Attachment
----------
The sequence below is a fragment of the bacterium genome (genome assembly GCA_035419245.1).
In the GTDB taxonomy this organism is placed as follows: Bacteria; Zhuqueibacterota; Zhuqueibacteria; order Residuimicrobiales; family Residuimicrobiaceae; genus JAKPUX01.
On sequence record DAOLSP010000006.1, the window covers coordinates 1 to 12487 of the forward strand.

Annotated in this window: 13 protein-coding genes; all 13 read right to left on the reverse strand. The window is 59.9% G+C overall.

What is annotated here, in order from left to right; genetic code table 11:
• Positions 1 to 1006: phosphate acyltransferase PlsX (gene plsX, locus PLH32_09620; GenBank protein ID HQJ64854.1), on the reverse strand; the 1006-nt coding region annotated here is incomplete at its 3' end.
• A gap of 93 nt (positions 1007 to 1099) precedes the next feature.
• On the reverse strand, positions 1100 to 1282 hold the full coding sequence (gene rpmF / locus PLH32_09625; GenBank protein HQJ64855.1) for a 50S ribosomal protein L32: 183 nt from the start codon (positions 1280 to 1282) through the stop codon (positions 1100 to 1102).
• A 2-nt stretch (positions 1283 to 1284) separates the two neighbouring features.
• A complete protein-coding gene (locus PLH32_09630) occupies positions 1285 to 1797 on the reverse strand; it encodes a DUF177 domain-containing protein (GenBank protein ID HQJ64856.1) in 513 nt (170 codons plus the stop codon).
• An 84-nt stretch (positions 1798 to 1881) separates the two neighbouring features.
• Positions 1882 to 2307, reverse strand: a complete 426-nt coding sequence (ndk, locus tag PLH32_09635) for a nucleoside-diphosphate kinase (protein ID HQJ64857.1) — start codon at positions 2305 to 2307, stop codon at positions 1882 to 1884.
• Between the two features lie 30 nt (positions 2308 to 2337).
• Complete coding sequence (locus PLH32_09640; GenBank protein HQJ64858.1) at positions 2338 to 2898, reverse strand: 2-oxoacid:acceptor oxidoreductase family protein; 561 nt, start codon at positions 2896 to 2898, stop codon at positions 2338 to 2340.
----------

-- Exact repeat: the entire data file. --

The sequence below is a fragment of the bacterium genome (genome assembly GCA_035419245.1).
In the GTDB taxonomy this organism is placed as follows: Bacteria; Zhuqueibacterota; Zhuqueibacteria; order Residuimicrobiales; family Residuimicrobiaceae; genus JAKPUX01.
On sequence record DAOLSP010000006.1, the window covers coordinates 1 to 12487 of the forward strand.

Annotated in this window: 13 protein-coding genes; all 13 read right to left on the reverse strand. The window is 59.9% G+C overall.

What is annotated here, in order from left to right; genetic code table 11:
• Positions 1 to 1006: phosphate acyltransferase PlsX (gene plsX, locus PLH32_09620; GenBank protein ID HQJ64854.1), on the reverse strand; the 1006-nt coding region annotated here is incomplete at its 3' end.
• A gap of 93 nt (positions 1007 to 1099) precedes the next feature.
• On the reverse strand, positions 1100 to 1282 hold the full coding sequence (gene rpmF / locus PLH32_09625; GenBank protein HQJ64855.1) for a 50S ribosomal protein L32: 183 nt from the start codon (positions 1280 to 1282) through the stop codon (positions 1100 to 1102).
• A 2-nt stretch (positions 1283 to 1284) separates the two neighbouring features.
• A complete protein-coding gene (locus PLH32_09630) occupies positions 1285 to 1797 on the reverse strand; it encodes a DUF177 domain-containing protein (GenBank protein ID HQJ64856.1) in 513 nt (170 codons plus the stop codon).
• An 84-nt stretch (positions 1798 to 1881) separates the two neighbouring features.
• Positions 1882 to 2307, reverse strand: a complete 426-nt coding sequence (ndk, locus tag PLH32_09635) for a nucleoside-diphosphate kinase (protein ID HQJ64857.1) — start codon at positions 2305 to 2307, stop codon at positions 1882 to 1884.
• Between the two features lie 30 nt (positions 2308 to 2337).
• Complete coding sequence (locus PLH32_09640; GenBank protein HQJ64858.1) at positions 2338 to 2898, reverse strand: 2-oxoacid:acceptor oxidoreductase family protein; 561 nt, start codon at positions 2896 to 2898, stop codon at positions 2338 to 2340.